Patent application title: BARRIER
Ian Barnes (Bristol, GB)
Thomas Bryn (Bristol, GB)
IPC8 Class: AF41H502FI
Class name: Ordnance shields shape or composition
Publication date: 2010-01-07
Patent application number: 20100000399
Patent application title: BARRIER
JOHN S. PRATT, ESQ;KILPATRICK STOCKTON, LLP
Origin: ATLANTA, GA US
IPC8 Class: AF41H502FI
Patent application number: 20100000399
The invention relates to a passive barrier (10) for mitigating blast waves
an decelerating incident material to reduce the risk of sympathetic
explosions a reduced stand-off distances. The barrier is configured to
redirect the force of an incident blast wave and reduce the momentum of
any incident material wherein the barrier is constructed of a shock
absorbing foam material.
1. A passive barrier for mitigating blast waves and decelerating incident
material to reduce the risk of sympathetic explosions at reduced
stand-off distances, which is configured to redirect the force of an
incident blast wave and reduce the momentum of any incident material
wherein the barrier is constructed of a shock absorbing foam material.
2. A barrier according to claim 1 wherein the barrier is made of a shock absorbing polyurethane foam material.
3. A barrier according to claim 2 wherein the barrier is made of a rigid polyurethane foam.
4. A barrier according to claim 1 wherein the barrier is of a substantially diamond cross section.
5. A barrier according to claim 1 wherein the crush strength of the barrier is from 5 to 17.5 MPa.
6. A barrier according to claim 5 wherein the preferred foam crush strength to mitigate against explosion of a 1000 lb (454.55 kg) bomb at a stand-off of under 1 metre is 17.5 MPa.
7. A barrier according to claim 1 wherein the barrier has a casing.
8. A barrier according to claim 7 wherein the casing extends around at least a portion of the barrier.
9. A barrier according to claim 7 wherein the casing follows the shape of the barrier.
10. A barrier according to claim 7 wherein the casing is cuboid.
11. A barrier according to claim 7 wherein the casing is made of polyethylene.
12. A barrier according to claim 7 wherein the casing further comprises stiffening means.
13. A barrier according to claim 1 wherein the barrier is suspended from the central pylon of an aeroplane.
14. A barrier according to claim 1 wherein the barrier is mounted or supported in a frame or holder.
15. A barrier according to claim 1 wherein the barrier is retained in position by means of a foot, a holder or by suspension.
16. A barrier according to claim 1 wherein the barrier further comprises wheels to aid positioning.
17. A method of using a barrier according to claim 1 comprising positioning the barrier between an explosive device and an item to be protected.
This invention relates to a barrier and more particularly to a
barrier suitable for mitigating the effects of an explosion.
It is known that if an explosive device is detonated, it can detonate another explosive device nearby through the effect of the blast wave generated, and/or by the impact of fragments of the exploded device. In a situation where there are many explosives or explosive devices within a close proximity of one another, it is essential to protect as many items as possible from the risk of being detonated by a nearby explosion.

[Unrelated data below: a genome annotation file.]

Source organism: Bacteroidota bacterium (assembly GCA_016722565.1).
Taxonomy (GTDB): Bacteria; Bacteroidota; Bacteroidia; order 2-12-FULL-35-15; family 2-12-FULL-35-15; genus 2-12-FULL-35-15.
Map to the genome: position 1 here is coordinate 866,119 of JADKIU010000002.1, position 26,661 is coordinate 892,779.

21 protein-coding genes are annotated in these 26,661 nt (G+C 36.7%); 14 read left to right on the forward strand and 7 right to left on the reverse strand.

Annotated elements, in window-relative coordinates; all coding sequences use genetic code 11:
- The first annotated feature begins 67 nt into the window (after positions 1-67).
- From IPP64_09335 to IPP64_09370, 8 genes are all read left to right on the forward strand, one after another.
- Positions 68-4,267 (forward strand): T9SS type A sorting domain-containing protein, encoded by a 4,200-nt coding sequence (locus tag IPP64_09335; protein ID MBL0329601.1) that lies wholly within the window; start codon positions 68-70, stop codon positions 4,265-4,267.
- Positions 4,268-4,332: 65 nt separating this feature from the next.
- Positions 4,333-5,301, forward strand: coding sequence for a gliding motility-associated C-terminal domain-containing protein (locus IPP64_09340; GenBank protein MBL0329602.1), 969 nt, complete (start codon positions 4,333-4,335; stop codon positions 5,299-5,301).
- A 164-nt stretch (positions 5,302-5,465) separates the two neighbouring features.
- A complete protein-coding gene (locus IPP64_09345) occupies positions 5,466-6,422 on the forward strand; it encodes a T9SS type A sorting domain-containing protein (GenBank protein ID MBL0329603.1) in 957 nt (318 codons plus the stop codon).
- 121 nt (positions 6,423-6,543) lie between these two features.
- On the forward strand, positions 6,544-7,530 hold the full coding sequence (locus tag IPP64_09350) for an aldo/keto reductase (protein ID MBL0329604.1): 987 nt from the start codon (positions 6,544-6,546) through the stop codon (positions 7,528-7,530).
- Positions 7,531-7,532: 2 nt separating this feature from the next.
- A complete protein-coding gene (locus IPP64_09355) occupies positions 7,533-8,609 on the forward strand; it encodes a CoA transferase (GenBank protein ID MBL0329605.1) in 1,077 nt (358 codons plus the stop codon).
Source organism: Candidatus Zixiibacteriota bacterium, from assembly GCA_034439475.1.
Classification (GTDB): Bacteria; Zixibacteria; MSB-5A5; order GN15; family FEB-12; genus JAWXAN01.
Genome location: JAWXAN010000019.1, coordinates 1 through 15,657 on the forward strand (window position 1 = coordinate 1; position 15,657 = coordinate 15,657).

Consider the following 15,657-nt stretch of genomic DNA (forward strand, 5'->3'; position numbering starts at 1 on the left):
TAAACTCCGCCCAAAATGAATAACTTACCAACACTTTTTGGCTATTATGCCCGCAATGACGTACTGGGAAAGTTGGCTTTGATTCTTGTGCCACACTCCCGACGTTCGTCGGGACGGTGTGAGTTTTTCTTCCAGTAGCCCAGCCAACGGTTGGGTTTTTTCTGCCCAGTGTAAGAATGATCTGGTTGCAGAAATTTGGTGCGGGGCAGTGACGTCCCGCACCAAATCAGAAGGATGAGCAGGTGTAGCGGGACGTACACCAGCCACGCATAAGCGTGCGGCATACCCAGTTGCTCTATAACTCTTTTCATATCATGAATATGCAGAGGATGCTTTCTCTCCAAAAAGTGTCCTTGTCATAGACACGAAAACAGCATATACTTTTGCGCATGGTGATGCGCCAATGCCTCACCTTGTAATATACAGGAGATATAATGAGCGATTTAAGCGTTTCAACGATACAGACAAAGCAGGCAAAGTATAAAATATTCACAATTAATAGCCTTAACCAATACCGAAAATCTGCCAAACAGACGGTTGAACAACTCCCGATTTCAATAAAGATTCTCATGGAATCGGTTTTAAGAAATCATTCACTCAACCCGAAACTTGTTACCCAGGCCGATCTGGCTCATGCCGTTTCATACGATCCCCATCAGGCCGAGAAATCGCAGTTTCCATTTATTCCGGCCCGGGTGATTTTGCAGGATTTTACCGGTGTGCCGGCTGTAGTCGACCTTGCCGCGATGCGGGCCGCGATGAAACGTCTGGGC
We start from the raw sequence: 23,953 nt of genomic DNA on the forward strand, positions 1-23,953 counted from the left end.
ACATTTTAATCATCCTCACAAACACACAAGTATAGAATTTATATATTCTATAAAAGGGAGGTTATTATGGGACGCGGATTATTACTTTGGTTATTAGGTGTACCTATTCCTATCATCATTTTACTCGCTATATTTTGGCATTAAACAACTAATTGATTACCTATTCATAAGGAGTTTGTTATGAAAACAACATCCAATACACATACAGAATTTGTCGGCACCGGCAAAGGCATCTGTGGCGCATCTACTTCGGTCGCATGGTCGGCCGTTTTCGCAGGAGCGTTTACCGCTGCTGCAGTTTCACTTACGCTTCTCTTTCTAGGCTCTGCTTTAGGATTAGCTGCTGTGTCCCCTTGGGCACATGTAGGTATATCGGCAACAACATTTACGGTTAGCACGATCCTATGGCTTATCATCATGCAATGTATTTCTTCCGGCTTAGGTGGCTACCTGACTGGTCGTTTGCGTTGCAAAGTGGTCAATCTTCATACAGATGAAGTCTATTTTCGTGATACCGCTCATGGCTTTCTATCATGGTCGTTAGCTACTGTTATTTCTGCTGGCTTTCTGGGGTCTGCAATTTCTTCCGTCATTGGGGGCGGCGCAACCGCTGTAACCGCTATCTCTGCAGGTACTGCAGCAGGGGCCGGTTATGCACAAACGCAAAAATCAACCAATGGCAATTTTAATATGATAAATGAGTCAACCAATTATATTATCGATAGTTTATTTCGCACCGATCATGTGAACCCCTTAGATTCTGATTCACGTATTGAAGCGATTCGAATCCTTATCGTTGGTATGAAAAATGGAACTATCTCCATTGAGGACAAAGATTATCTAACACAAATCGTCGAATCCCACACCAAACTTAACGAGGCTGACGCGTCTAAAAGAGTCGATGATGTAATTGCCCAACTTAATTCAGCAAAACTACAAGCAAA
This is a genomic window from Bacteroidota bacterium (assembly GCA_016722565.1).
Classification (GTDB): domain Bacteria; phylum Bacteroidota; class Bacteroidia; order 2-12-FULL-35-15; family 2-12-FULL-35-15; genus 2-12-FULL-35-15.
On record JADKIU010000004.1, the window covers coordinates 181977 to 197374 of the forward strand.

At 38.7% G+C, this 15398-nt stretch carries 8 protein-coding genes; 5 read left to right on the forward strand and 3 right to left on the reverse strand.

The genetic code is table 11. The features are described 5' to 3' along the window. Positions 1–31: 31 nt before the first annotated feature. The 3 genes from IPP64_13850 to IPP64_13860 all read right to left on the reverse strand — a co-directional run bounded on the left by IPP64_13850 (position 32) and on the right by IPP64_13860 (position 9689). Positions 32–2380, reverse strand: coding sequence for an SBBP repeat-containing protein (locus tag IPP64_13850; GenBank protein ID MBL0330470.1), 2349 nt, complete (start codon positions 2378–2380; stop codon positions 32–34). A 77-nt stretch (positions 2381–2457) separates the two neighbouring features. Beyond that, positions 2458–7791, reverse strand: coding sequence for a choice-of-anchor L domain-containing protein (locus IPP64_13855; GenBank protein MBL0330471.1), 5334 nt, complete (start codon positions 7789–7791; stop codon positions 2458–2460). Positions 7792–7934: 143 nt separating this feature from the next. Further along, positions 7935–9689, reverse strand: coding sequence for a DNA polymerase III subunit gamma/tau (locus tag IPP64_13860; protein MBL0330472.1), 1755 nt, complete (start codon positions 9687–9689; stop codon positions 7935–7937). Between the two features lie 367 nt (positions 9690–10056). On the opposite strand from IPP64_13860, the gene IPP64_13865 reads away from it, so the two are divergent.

When an explosive device is detonated there are three principle mechanisms by which another device may be caused to detonate, termed a sympathetic explosion. Firstly, the blast wave caused by the explosion of a first device can impact a nearby device with enough force to detonate it or at least damage it. However, the blast wave degrades quickly so the risk of devices being detonated falls off quickly with distance. Secondly, the fragments of the exploded device and any other items nearby can become projectiles which radiate out from the device. These fragments, termed incident material, can impact a device with enough energy to detonate the device. The incident material can also cause damage to the device which could render it unstable and vulnerable to detonation. Thirdly, the blast wave can lift and/or carry objects in its path which then themselves become projectiles which can damage or detonate other devices.
An explosive device can be anything from a simple firework to a hi-tech military missile or bomb which contains and explosive material. The detonation of such an explosive device is caused by a shockwave propagating through the explosive material contained within a device. The explosive force is released in a direction perpendicular to the surface of the explosive which is often shaped to follow the internal contours of the device.
Where the explosive device is a bomb, the bomb typically has a casing which has a first end and a second end distal from the first end. The first end is a base plate and the second end is often shaped to improve the aerodynamics of the bomb. The casing contains an explosive material.
Fragments from a 1000 lb (454.55 kg) bomb can be expected to travel side on to a radius of 1.3 km and end on (from the base plate) to a radius of 1.65 km in an unmitigated event, i.e. an explosion where no barrier is used. As can be expected, it is desirable to prevent the fragments travelling such a distance.
Previous trials for mitigation of such 1000 lb (454.55 kg) bombs have shown that a second such explosive device, hereinafter termed an acceptor bomb, can be initiated by penetrating high velocity fragments from the detonated explosive device, hereinafter termed the donor bomb, from incident material or from the impact of the subsequently driven mitigation barrier. So, it is necessary to slow down the incident material to a speed where if they do contact an explosive device it is not detonated. A review of current fragment attack literature indicated a fragment strike velocity in the region of 600 ml/s (7.4 kJ energy) as the threshold below which no sympathetic explosion was anticipated for any donor bomb. For experiments using a 1 mm thick aluminium shield around the explosives, the threshold appeared to rise to 800 m/s (13 kJ). Thus for all subsequent research, the inventors have used the region of 600-800 m/s as a target to which the barriers must retard the velocity of the incident material.